Best-selling author and political commentator E.J. Dionne will give Eastern Mennonite University’s 2015 Commencement address on Sunday, April 26, at 1 p.m. Dionne is a syndicated columnist for the Washington Post, a senior fellow at the Brookings Institution and a university professor in Foundations for Democracy and Culture at Georgetown University.
“I have been reading EJ’s columns in the Washington Post for years, and many others here at EMU have been too,” says EMU president Loren Swartzendruber. “He seemed to be an excellent match for the mission, vision and values of EMU. His writings reveal his consistent orientation toward a society based on fair social and economic practices, rooted in his Christian commitment as a Roman Catholic. He also comes with wide international experience as a former foreign correspondent for the New York Times. I think he will resonate well with many at EMU as our commencement speaker.”
Dionne’s career started in the late 1970s-80s at the New York Times. During that time, he was based in bureaus in Paris, Rome and Beirut, gaining a broad perspective on how international affairs affect American politics. Between these experiences abroad, he reported on government and national politics.
In 1990 Dionne joined the Washington Post as a political reporter. He began writing his bi-weekly column in 1993.
In a few recent columns, Dionne challenges his readers to address “the vexing intersection of wage stagnation, declining social mobility and rising inequality.” To not forget “our country’s struggle over race…but also about our larger quest for justice.” And to suggest, “all sides stop fighting and pool their energies to easing the marriage and family crisis that is engulfing working-class Americans.”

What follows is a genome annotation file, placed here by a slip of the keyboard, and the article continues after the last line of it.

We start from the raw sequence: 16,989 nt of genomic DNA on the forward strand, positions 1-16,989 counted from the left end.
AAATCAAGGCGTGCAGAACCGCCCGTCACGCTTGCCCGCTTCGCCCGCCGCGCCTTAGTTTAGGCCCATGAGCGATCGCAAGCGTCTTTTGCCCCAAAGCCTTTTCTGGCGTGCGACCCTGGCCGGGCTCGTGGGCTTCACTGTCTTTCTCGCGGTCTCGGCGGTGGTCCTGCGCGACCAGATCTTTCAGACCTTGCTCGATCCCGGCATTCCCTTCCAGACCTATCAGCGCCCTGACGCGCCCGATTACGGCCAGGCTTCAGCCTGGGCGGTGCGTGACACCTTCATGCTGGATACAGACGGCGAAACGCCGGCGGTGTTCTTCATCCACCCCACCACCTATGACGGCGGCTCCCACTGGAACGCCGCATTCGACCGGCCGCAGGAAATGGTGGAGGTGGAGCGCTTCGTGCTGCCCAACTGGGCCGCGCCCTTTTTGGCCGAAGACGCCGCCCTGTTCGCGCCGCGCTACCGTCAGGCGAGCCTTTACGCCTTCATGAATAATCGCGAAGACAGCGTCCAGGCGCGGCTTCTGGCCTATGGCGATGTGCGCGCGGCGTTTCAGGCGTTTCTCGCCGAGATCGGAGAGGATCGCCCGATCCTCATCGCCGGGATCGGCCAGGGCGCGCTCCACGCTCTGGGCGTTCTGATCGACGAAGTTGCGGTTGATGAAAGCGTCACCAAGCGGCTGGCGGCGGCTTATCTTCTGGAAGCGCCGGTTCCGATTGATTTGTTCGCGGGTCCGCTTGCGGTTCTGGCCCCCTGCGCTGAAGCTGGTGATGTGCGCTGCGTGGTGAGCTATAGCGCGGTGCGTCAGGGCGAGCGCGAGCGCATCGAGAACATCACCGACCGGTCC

These words resonate with EMU students like senior Jacob Mack-Boll who says he was pleasantly surprised to hear that EMU chose a political writer as the 2015 commencement speaker.
“As someone who is graduating, I feel like there are pieces of my education that have been very political in nature, but on a small scale,” he says. “I want us to have a lens that is outward, as people who can bring about change on a larger level in society. If Dionne will be advocating for societal changes that are realistic and possible, I’m looking forward to what he will be telling us.”
Shortly after Dionne joined the Washington Post, he wrote the book “Why Americans Hate Politics,” which won the Los Angeles Times book prize, and was a National Book Award nominee. Since then he has authored, edited or co-edited nine other books, including most recently “Our Divided Political Heart: The Battle for the American Idea in an Age of Discontent,” published in 2012.
Dionne received a BA from Harvard University in 1973, summa cum laude, and a doctorate from Oxford University in 1982, where he was a Rhodes Scholar. He lives in Bethesda, Maryland, with his wife Mary Boyle and their three children, James, Julia and Margot.